“We don’t set the calendar, and we don’t control the calendar, but we are going to compete aggressively in all these states,” said Patti Solis Doyle, who is the manager of Mrs. Clinton’s exploratory presidential effort. “And I will also tell you we have the resources and the organization to compete in all those states.”
If you're one of the many, many Democrats who doesn't want Hillary, or one of the many, many Republicans who doesn't want McCain, this front-loading is bad news, and the process it will create seems directly counter to how the last two presidents seized their parties' nominations.
The Democrats' Iowa caucuses and New Hampshire primary in 1992 didn't mean that much because favorite sons were in play: Iowa Sen. Tom Harkin won his home state almost uncontested, and former Sen. Paul Tsongas (of neighboring Massachusetts) took New Hampshire. Clinton needed more time to break through; had 10 or 12 states gone to the polls immediately after his place/show finishes in the first two races, who knows if he would have gotten it. In 2000, meanwhile, John McCain stomped Bush in NH and almost immediately pulled even in South Carolina, where the next vote was set... but Bush had three weeks before that primary to bring his campaign strengths--unlimited money and unlimited willingness to smear McCain--to bear.
I think that of the two parties and presumptive front-runners, Hillary Clinton gets more of an advantage than does McCain--whom I increasingly believe will plummet into the ever-widening gap between his "Straight Talk" persona and his relentless far-right pandering (which today included a vote against the minimum wage). This should scare Democrats who particularly want to win the White House, given this note from Charlie Cook:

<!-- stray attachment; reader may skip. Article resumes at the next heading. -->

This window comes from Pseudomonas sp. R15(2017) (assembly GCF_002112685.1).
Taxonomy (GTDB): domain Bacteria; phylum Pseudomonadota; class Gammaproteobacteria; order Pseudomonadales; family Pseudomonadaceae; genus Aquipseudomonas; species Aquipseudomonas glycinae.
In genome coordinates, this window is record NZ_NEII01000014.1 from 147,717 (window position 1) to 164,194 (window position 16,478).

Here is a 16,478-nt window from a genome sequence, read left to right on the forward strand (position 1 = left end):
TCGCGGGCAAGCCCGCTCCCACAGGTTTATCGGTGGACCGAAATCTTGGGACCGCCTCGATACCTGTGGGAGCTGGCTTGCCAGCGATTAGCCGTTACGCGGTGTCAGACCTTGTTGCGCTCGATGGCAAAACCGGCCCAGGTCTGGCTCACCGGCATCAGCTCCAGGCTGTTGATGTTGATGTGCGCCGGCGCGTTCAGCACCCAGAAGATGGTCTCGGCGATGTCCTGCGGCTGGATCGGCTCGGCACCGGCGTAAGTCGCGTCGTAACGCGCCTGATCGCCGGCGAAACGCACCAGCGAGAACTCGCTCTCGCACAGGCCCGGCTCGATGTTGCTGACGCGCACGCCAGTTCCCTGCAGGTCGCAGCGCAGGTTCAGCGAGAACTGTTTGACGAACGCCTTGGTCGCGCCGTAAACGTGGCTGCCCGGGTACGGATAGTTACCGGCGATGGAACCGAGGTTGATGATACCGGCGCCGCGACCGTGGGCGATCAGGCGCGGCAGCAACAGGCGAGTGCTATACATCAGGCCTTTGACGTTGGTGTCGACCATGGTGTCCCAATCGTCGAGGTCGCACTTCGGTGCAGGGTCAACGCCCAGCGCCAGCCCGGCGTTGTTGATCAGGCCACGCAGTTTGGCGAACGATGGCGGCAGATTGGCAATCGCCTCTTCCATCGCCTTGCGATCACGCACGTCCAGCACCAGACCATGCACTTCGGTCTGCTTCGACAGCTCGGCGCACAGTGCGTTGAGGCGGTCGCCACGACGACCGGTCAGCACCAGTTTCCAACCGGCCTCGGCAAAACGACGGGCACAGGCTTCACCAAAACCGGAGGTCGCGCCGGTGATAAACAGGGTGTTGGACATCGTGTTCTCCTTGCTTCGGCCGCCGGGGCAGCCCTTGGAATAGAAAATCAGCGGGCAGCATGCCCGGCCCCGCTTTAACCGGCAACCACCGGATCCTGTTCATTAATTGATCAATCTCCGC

Among Democrats who knew enough to rate the candidates, 74 percent said they were enthusiastic or comfortable with Edwards and Obama, compared with 71 percent for Clinton and 39 percent for Biden.
When it comes to the candidate voters simply cannot support, Clinton tops the field with 46 percent, followed by Edwards with 32 percent, Giuliani at 26 percent, Biden and McCain at 25 percent each, Obama at 23 percent, Romney at 19 percent and Brownback at 17 percent.
46 PERCENT. That's pretty close to half the country, a far larger chunk of the electorate to write off from the jump than any other Democrat, and twice as much as Barack Obama. And this isn't someone who can reintroduce herself, or pander her way to greater acceptance; people know who she is, and they know they think she is.
So anti-Hillary Democrats who figured they might have two shots to take down Our Lady of Perpetual Triangulation--before the primaries began, and after the race narrowed to Hillary vs. Not-Hillary--have to reconsider their options. The race is being decided now; we might know who the nominee is by the end of 2007, with the first four primaries as confirmation, the Feb. 5 delegananza as coronation, and the remaining five months to the Democratic Convention set aside for a crushing case of buyer's remorse. If an alternative is to be found, it probably has to be now.